Time In Kids Receives a Special Visit from Opera Star Ailyn Perez
Imagine going to school one day and casually meeting a celebrity. Well for the students of PS 97 in Harlem, New York, the opportunity came to life when the first grade students were able to meet the Metropolitan Opera star Ailyn Perez at Time In Kids.
A day after her final performance at the Met, Perez took time in her hectic schedule to come and sing for the children. This was a dream come true not only for the kids of the program but for founder Cyndie Berthezene, who started the program and hoped to obtain outreach from the opera world.
Time in Kids
Time in Kids was founded by Berthezene as an effort to support the arts. It first started as a program for scholarship kids but realizing how much the kids loved to learn, she decided to find a way for kids who could not afford it. The result was a program that place during school so that they could go.
In the end, she created a program aimed for at-risk kids to ensure that they would have the same opportunities as privileged kids.
"I knew that what I had to do was create a program that was really aimed at an at-risk population - to ensure continuity - in order to do that it had to happen during the school day," she said. "That way every kid would have to come - and that's so important. Because with little kids, you don't have the slightest idea what direction you are going in. We tend to pigeonhole kids, girls this, boys, that. But some of greatest ballet lovers, for instance, are boys!"
Berthezene started working with the worst school in Harlem in 2006 and notes that it was a different Harlem from what it is today. "The school I was working with, PS 241, was in the middle of the one of the worst sections of Harlem and the school was on the verge of being closed. The police were in the school every day."
But it was her mission to make sure that the quality program she was giving was just as rich and inspiring as any great program for the rich and privileged.
Berthezene's dedication allowed children to thrive and her tactic is an unusual one. Berthezene loves opera and she herself is an opera singer. She realized that opera and ballet could have such a huge impact on the lives of kids and others and as a result she developed a program that combined both opera and art.
"It was through the things that I was doing as a singer with my own daughter that led me to understand what a profound effect opera, ballet and classical music have on children. On their intellectual, aesthetic and social emotional development," she noted. "Kids can project themselves into the characters, become completely immersed in the plot, they are inspired to move to the music, and they think about all the big questions that an opera might ask."
In many ways the program is allowing kids to be exposed to an art form that is seen as high art and unreachable. But for Berthezene, opera is the most complete art form.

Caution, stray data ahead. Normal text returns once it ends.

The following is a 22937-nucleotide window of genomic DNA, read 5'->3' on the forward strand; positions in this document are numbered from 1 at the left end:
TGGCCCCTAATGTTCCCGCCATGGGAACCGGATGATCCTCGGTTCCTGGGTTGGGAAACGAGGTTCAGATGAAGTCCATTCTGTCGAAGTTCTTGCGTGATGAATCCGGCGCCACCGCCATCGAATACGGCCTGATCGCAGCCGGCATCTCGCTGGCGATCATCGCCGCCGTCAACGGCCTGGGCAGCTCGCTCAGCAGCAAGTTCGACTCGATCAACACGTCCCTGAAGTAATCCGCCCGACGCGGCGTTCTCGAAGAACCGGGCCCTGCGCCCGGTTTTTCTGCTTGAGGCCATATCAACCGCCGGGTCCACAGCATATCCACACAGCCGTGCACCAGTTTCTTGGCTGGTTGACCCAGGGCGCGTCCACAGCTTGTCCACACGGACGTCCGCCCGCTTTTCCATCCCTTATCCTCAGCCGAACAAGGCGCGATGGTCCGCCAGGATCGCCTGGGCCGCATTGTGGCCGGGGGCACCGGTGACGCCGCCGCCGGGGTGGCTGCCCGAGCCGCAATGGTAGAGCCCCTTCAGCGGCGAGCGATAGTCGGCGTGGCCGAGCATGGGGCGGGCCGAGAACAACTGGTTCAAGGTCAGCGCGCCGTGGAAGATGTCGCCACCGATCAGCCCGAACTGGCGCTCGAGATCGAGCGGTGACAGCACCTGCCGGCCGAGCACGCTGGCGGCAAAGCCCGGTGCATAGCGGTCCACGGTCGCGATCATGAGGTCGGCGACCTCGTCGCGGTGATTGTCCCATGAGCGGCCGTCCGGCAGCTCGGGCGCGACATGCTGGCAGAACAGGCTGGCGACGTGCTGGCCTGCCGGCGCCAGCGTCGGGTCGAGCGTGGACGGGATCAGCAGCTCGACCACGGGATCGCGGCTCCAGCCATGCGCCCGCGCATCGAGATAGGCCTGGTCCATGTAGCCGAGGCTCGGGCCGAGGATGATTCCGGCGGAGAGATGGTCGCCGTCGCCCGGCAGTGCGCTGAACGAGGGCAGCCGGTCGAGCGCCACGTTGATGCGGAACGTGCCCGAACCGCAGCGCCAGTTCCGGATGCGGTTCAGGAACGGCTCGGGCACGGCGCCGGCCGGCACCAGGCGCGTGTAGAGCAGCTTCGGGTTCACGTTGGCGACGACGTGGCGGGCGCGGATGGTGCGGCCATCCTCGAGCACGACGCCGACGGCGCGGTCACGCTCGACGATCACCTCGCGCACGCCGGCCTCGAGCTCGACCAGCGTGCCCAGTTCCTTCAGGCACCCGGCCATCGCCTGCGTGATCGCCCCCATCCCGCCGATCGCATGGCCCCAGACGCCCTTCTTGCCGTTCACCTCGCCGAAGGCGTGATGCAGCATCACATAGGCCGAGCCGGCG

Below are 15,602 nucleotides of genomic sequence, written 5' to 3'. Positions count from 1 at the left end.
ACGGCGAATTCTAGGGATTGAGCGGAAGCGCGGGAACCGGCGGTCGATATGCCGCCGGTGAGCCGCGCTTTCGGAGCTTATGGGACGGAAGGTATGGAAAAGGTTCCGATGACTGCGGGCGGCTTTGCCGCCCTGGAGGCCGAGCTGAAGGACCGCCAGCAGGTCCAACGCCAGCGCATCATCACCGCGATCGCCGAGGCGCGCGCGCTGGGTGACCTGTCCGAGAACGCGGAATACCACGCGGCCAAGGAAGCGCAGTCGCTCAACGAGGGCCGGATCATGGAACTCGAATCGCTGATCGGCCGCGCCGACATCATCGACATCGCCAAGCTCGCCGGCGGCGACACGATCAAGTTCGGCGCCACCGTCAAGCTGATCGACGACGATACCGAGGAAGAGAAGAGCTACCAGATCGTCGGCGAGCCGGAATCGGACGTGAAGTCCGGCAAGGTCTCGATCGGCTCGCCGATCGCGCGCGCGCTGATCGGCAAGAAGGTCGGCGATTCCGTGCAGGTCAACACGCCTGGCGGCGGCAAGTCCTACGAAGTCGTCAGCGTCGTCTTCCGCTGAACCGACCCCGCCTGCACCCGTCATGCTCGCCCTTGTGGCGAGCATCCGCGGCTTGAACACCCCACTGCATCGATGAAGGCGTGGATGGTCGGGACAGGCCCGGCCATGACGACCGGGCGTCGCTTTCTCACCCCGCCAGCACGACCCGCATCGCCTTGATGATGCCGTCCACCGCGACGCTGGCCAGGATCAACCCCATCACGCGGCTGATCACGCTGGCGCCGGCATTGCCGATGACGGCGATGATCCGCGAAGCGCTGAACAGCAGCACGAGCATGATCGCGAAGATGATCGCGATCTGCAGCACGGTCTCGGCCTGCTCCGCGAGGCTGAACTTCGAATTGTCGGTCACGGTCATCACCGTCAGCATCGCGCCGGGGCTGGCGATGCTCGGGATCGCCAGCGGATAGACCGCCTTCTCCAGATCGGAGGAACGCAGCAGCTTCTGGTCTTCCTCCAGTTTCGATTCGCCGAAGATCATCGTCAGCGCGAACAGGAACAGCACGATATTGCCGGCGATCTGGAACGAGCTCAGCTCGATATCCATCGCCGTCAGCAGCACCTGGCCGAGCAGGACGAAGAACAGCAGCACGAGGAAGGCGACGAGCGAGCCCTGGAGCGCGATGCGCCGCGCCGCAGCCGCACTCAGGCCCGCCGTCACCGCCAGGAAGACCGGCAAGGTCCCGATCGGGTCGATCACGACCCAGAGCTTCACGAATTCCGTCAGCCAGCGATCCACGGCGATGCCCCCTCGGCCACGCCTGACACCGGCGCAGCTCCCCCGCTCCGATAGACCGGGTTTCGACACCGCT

"Opera gives them a way in for all kinds of literacy - cultural literacy and a connection to our history, of course, but also literature, poetry, visual arts, analysis. Through opera you can open so many doors."
A Special Visit
And that is exactly what Berthezene did unexpectedly when Ailyn Perez found them through social media. Perez, who was completing a run of Puccini's "La Boheme" at the Metropolitan Opera and is an active social media user, found the organization on Instagram.
"I was really thrilled. We have gotten huge attention through the art community - so many artists and galleries have been so extraordinarily generous with our kids, but the opera community, beyond Agnes Varis, has really been very closed and self-protective," Berthezene said.
Perez is a huge advocate for education and when she found out what Berthezene and Time In kids are doing, she quickly wrote a letter that said "Your program is a dream." But for Berthezene this was a dream come true for an opera singer to reach out and want to give back.
"To have someone who shares that passion - who feels that it's her responsibility and pleasure - to give back and share what she loves. It's just rare," she said.
Perez arrived at the studio at 11:30 a.m., prepared to perform and act with the children. At the beginning of the session, the kids acted out the second act of "La Boheme," while Perez sang her aria "Quando Me'n Vo." Later the kids started drawing their interpretations of Musetta as Perez sang the Waltz from Gounod's "Romeo et Juliette" and walked around observing the kids.
Berthezene saw how emotional and incredibly moving the experience was for the children as they had the opportunity to interact and take pictures with her. Perez even took the time to sign autographs for the children.
"She's defining herself as a new kind of singer and that's tremendous for the future of opera - opera doesn't need to be updated - it needs to be cared for. And I think that's what Ailyn brings to the table - the openness to care for the art form she loves and to tend to it, share it with her heart," Berthezene said.
After the special visit from Perez, Time In Kids hopes to gets more visits from singers at the Met. Perez has already signed on as part of the advisory board and this could be a great opening for the program.
As for Berthezene, she hopes to continue to inspire children. Her mission is to continue to educate and as she notes, "Art is magic, it is the charm that makes a broken life whole and productive. Art is the secret passkey, giving children the tools and permission to shine."